Tuesday, November 26, 2013
Motorist Issues Take Stage In Race For Texas Governor
Rick Perry will step down next year after fourteen years as governor of Texas. That leaves potential successors to scramble for to GOP nomination. The Lone Star State is one of the most Republican leaning in the nation -- Mitt Romney beat Barack Obama by 1.2 million votes last year -- so winning over Republicans is key to taking the governor's mansion. Former state party chairman Tom Pauken is trying to outmaneuver heir apparent Greg Abbott, the attorney general, by highlighting opposition to toll roads and red light cameras. "I favor a state ban on red light cameras," Pauken wrote on his Facebook page on Thursday. "I will work to get rid of red light cameras in Texas. They are yet another ripoff of the Texas taxpayers. These were put in to find another source of revenue, and I have seen no evidence that these devices have improved safety." Abbott takes a less forceful stance that would put the issue of ending cameras to the voters. "The legislature should pass a law amending Chapter 707 of the Transportation Code to include a provision allowing residents of counties and municipalities an option to repeal city government installation and operation of red light cameras," Abbott wrote. "This recommendation would provide all counties and municipalities in Texas a defined path to petition for repeal of red light camera ordinances." Abbott proposes a referendum be called if ten percent of those who voted in the last election sign a petition. So far, every city in Texas that has had such a vote insisted on taking the cameras down. Votes have been held in Dayton, Houston, League City, Baytown and College Station, each of which voted to take their cameras down by margins as great as 77 percent against. The law would be needed to prevent local jurisdictions from blocking public votes. "Not every city has been successful in its efforts to remove its red light cameras," Abbott noted. "Earlier in 2013, citizens of Sugar Land gathered more than 3,000 signatures to put the issue on an upcoming ballot. The city council, however, threw out their petition on a technicality." Pauken further distinguishes his platform by opposing the Texas Department of Transportation plan to toll Interstate 35 while removing tolls from the failed SH-130 toll road. "If the inference here is that the TxDOT commission would shift the financial burdens for SH-130 to people who commute daily to Austin to pay for the tolling failures of SH-130, this is yet another example of how our state government is using crony capitalism to bail out private enterprises," Pauken said in a statement. "As governor, I would oppose this initiative and all toll-roads that privatize profits and socialize risks onto the backs of Texas taxpayers."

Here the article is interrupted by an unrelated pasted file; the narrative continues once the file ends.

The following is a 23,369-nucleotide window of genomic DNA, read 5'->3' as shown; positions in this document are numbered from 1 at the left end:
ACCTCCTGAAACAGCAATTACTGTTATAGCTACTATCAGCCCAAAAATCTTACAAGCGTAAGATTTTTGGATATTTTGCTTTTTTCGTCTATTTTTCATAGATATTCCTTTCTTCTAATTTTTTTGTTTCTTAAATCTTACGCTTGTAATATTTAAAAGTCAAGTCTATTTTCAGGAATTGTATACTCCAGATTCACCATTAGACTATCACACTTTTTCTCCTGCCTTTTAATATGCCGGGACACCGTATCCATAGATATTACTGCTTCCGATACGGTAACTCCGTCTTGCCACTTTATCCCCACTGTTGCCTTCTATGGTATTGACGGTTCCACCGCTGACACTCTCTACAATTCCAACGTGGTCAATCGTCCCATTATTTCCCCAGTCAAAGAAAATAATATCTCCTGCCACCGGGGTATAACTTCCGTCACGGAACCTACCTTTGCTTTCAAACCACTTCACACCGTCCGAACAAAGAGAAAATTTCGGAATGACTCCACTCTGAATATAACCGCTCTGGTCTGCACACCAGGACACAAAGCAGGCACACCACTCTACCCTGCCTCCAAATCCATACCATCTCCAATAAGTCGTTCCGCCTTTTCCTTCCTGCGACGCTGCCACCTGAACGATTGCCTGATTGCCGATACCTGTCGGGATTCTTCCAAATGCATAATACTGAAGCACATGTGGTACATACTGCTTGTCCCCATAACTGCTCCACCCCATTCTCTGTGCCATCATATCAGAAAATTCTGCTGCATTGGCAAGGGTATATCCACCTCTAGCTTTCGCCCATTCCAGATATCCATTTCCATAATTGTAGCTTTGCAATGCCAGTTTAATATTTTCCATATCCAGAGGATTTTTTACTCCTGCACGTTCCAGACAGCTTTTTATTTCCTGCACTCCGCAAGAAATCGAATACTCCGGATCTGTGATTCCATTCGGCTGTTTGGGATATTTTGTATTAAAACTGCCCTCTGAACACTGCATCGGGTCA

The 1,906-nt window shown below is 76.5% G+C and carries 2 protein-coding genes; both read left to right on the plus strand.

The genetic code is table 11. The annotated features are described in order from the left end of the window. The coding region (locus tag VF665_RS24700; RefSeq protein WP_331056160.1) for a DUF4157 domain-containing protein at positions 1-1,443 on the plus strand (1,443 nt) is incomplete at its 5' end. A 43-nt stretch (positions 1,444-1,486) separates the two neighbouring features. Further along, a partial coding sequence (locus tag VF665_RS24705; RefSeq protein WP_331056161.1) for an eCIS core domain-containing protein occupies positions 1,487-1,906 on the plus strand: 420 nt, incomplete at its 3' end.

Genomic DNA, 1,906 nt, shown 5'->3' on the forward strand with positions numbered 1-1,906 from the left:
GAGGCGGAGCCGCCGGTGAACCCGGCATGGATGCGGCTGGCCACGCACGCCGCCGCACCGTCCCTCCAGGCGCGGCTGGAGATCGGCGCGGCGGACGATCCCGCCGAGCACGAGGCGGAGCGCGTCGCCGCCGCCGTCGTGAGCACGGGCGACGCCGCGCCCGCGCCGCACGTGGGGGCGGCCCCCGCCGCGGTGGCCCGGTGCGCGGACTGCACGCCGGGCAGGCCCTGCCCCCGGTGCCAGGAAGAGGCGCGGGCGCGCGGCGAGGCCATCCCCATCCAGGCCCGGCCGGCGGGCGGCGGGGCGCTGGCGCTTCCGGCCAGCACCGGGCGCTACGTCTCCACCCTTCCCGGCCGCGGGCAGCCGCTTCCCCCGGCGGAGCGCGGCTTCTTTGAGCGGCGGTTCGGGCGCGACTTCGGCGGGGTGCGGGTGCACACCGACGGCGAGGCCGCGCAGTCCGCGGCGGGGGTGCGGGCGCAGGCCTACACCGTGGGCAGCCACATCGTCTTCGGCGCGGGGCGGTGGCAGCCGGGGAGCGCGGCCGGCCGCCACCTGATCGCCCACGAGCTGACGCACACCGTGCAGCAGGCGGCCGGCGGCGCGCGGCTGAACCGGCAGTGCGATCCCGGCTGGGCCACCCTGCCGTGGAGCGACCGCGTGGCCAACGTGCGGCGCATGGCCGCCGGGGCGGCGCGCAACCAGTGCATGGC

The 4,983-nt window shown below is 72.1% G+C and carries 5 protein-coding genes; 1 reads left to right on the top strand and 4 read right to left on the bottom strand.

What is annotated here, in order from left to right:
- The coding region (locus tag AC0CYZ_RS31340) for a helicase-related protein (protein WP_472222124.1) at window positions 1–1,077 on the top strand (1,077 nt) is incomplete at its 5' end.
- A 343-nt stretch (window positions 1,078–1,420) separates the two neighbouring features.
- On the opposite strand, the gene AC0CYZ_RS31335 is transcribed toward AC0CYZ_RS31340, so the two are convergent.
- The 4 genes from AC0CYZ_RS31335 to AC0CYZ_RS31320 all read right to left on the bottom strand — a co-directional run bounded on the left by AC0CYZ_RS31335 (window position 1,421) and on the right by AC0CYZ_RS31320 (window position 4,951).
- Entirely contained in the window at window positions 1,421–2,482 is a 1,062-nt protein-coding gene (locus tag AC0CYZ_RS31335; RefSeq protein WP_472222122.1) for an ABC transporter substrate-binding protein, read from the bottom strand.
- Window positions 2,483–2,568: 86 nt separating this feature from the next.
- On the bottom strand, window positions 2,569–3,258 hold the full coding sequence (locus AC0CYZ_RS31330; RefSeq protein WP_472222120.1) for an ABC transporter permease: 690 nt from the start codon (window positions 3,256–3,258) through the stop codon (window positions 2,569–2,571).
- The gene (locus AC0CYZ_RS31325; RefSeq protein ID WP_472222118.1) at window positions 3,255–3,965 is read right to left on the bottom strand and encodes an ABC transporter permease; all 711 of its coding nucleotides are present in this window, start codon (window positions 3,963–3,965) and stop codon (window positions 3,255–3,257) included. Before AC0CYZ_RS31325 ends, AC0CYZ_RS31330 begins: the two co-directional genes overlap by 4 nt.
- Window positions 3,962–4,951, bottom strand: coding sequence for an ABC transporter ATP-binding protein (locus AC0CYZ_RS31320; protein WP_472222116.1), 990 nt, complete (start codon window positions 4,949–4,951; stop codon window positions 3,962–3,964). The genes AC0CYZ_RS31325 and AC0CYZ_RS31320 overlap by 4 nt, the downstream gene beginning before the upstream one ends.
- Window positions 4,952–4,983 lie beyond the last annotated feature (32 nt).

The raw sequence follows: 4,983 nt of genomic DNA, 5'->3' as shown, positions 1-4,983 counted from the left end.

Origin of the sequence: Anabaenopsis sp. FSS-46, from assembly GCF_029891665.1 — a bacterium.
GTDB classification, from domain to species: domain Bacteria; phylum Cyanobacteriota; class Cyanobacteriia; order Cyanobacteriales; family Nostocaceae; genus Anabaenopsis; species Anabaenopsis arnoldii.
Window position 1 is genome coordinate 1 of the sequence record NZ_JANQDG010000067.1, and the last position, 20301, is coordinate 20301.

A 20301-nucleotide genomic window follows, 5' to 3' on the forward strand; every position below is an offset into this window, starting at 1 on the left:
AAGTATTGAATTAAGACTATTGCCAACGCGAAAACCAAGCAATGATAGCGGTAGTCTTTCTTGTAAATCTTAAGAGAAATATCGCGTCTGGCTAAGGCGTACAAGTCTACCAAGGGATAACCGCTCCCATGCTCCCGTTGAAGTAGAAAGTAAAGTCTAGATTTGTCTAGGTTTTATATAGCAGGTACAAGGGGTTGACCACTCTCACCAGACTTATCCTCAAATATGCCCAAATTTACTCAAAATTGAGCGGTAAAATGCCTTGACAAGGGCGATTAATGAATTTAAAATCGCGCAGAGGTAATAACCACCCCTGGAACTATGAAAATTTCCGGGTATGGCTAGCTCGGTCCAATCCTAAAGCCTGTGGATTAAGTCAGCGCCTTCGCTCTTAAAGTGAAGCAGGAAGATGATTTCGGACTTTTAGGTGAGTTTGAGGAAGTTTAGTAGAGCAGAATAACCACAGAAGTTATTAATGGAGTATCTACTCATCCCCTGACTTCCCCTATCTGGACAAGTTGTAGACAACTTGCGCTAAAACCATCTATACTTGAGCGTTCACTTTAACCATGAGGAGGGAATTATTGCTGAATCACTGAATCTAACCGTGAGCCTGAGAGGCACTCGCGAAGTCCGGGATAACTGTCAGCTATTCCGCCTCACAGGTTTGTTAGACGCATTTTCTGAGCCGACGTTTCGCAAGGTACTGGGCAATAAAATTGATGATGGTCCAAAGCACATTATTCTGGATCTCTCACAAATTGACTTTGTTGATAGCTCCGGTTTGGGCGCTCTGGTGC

Monday, November 25, 2013
California: Court Rejects Confrontation Argument Against Cameras